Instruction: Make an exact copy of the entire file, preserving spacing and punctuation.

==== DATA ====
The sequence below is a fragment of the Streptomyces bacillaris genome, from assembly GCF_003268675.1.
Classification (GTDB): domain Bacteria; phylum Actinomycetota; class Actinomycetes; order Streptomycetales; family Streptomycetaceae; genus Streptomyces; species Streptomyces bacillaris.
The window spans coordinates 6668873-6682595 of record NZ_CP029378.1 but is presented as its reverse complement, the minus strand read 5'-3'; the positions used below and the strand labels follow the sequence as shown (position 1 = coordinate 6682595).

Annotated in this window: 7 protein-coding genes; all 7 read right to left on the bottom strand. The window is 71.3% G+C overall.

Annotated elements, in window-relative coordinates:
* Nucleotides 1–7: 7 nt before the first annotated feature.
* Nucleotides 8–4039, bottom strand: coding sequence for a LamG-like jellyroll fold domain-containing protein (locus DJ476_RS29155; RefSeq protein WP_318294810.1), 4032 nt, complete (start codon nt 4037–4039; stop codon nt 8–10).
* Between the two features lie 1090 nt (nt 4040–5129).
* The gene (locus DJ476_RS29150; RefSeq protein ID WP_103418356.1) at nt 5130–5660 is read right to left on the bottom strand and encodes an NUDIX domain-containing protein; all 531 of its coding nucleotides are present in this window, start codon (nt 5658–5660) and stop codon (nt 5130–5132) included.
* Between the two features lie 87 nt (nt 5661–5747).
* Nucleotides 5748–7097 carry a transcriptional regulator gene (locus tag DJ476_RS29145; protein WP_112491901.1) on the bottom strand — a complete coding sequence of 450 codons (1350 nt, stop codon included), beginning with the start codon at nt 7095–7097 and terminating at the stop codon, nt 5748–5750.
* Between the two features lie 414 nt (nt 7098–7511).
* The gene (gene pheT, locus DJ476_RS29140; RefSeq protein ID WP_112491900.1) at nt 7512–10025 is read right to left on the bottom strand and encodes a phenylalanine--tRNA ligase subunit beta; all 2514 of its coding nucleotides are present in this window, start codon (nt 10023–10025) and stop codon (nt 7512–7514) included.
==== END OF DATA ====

The sequence below is a fragment of the Streptomyces bacillaris genome, from assembly GCF_003268675.1.
Classification (GTDB): domain Bacteria; phylum Actinomycetota; class Actinomycetes; order Streptomycetales; family Streptomycetaceae; genus Streptomyces; species Streptomyces bacillaris.
The window spans coordinates 6668873-6682595 of record NZ_CP029378.1 but is presented as its reverse complement, the minus strand read 5'-3'; the positions used below and the strand labels follow the sequence as shown (position 1 = coordinate 6682595).

Annotated in this window: 7 protein-coding genes; all 7 read right to left on the bottom strand. The window is 71.3% G+C overall.

Annotated elements, in window-relative coordinates:
* Nucleotides 1–7: 7 nt before the first annotated feature.
* Nucleotides 8–4039, bottom strand: coding sequence for a LamG-like jellyroll fold domain-containing protein (locus DJ476_RS29155; RefSeq protein WP_318294810.1), 4032 nt, complete (start codon nt 4037–4039; stop codon nt 8–10).
* Between the two features lie 1090 nt (nt 4040–5129).
* The gene (locus DJ476_RS29150; RefSeq protein ID WP_103418356.1) at nt 5130–5660 is read right to left on the bottom strand and encodes an NUDIX domain-containing protein; all 531 of its coding nucleotides are present in this window, start codon (nt 5658–5660) and stop codon (nt 5130–5132) included.
* Between the two features lie 87 nt (nt 5661–5747).
* Nucleotides 5748–7097 carry a transcriptional regulator gene (locus tag DJ476_RS29145; protein WP_112491901.1) on the bottom strand — a complete coding sequence of 450 codons (1350 nt, stop codon included), beginning with the start codon at nt 7095–7097 and terminating at the stop codon, nt 5748–5750.
* Between the two features lie 414 nt (nt 7098–7511).
* The gene (gene pheT, locus DJ476_RS29140; RefSeq protein ID WP_112491900.1) at nt 7512–10025 is read right to left on the bottom strand and encodes a phenylalanine--tRNA ligase subunit beta; all 2514 of its coding nucleotides are present in this window, start codon (nt 10023–10025) and stop codon (nt 7512–7514) included.